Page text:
Sometimes, gauging six feet is a bit tough to do. So Google decided to do something about it. Meet Google Sodar, which is an AR app that will help you do social distancing during this pandemic.
Of course, it's not very convenient to pull out your phone every time you're somewhere to see if you are far enough away from everyone. But it can work in some instances. Most stores now have places for you to stand that are six feet or two meters (for those that know the metric system) apart.
This app is brought to us by the Experiments at Google team. This team does a lot of interesting experiments with technology and such. And it's important to note that this is a web app, not an actual app you download. It is currently only available on Android while using Chrome. It doesn't work with Microsoft Edge either, which is built on Chromium – the same base that Chrome is built on.
Sodar is a really cool experiment
Being able to whip out your phone and open Sodar to see if you are far enough away from the person in front of you, is a really neat feature. And one has to wonder why no other developers have done this already. Well actually, a few have but Google rejected their submissions, unfortunately.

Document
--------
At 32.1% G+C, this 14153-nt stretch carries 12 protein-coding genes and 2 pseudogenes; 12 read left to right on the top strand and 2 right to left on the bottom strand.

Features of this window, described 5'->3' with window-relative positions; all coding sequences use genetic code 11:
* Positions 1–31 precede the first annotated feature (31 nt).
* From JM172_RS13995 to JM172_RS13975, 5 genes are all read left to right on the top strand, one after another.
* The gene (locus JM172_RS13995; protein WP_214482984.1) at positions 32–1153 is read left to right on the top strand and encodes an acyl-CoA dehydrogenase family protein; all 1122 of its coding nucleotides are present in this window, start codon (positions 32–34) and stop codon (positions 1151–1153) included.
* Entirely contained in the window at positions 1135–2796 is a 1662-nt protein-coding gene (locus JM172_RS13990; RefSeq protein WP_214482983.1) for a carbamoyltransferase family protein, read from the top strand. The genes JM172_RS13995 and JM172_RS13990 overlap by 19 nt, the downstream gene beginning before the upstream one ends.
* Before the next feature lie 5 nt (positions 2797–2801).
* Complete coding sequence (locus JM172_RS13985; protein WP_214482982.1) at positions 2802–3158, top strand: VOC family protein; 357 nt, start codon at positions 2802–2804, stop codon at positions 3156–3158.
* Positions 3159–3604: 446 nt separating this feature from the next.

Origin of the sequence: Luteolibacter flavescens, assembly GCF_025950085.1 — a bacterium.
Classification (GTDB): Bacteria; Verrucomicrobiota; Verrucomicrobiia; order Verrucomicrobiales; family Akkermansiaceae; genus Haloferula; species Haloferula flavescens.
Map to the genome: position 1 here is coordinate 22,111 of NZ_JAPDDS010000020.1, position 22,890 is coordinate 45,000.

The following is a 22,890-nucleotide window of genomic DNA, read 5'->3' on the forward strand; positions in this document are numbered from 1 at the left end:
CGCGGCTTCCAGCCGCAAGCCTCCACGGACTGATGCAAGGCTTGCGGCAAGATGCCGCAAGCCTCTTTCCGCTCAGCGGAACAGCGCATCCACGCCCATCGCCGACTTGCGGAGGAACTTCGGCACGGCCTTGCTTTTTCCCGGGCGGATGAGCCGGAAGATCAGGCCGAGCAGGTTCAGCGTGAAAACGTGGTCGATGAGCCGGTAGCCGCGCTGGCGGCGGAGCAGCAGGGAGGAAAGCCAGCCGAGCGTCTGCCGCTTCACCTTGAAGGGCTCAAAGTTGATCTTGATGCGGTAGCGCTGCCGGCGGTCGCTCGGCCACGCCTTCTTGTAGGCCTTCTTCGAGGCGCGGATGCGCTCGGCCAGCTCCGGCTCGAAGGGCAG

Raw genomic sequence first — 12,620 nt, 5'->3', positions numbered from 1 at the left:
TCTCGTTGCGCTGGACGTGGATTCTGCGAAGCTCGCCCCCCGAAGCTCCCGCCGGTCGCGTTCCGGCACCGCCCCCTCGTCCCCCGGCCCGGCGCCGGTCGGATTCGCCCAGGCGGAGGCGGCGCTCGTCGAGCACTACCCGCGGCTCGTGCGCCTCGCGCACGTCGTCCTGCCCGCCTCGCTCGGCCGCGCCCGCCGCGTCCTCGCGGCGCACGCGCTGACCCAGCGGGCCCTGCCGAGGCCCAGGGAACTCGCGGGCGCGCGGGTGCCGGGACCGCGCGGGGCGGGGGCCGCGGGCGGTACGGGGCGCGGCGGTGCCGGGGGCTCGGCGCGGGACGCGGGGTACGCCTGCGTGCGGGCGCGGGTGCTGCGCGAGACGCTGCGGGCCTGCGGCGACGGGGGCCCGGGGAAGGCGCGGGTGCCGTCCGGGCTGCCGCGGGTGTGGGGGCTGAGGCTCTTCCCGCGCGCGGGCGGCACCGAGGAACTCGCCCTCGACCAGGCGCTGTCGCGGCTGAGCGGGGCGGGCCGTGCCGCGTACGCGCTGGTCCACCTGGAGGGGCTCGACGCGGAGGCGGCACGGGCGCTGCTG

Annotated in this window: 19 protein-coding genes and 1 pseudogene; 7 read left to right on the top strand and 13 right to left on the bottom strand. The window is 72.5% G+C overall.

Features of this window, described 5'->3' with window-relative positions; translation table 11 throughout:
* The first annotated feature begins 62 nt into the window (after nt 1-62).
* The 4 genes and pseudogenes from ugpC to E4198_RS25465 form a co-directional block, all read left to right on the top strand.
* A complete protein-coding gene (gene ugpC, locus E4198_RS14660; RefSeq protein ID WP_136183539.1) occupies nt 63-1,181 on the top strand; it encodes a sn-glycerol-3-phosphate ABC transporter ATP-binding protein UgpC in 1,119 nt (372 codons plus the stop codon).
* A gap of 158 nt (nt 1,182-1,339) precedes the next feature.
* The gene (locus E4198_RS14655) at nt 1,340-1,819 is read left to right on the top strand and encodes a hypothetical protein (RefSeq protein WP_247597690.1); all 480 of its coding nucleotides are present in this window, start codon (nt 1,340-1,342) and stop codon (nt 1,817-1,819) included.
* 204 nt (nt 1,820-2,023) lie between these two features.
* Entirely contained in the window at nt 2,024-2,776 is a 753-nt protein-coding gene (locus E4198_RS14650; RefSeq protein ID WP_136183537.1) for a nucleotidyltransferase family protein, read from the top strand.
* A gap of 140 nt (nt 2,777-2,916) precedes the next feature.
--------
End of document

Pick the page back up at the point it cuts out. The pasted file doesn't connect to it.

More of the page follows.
It does look like social distancing is going to be something we'll be doing for the foreseeable future so this Sodar AR app is going to be pretty popular. Hopefully Google is able to get it onto more platforms.
The reason why it is not available on other browsers right now, is because it is built on WebXR, which is a newer standard that Google built with Mozilla (the makers of Firefox). A lot of browsers do not yet support WebXR, but they should in the very near future.
To get started with Sodar, you can click here and then you'll scan the QR code on that page to jump to Sodar. Then it is just as easy as pointing your phone around you, and it'll show a big circle that is two-meters (that's six feet for us Americans) around you. So as long as the person is outside of that circle, you are far enough away from them.
This is probably one of the most useful instances of AR or augmented reality, to date, and it's only going to get better.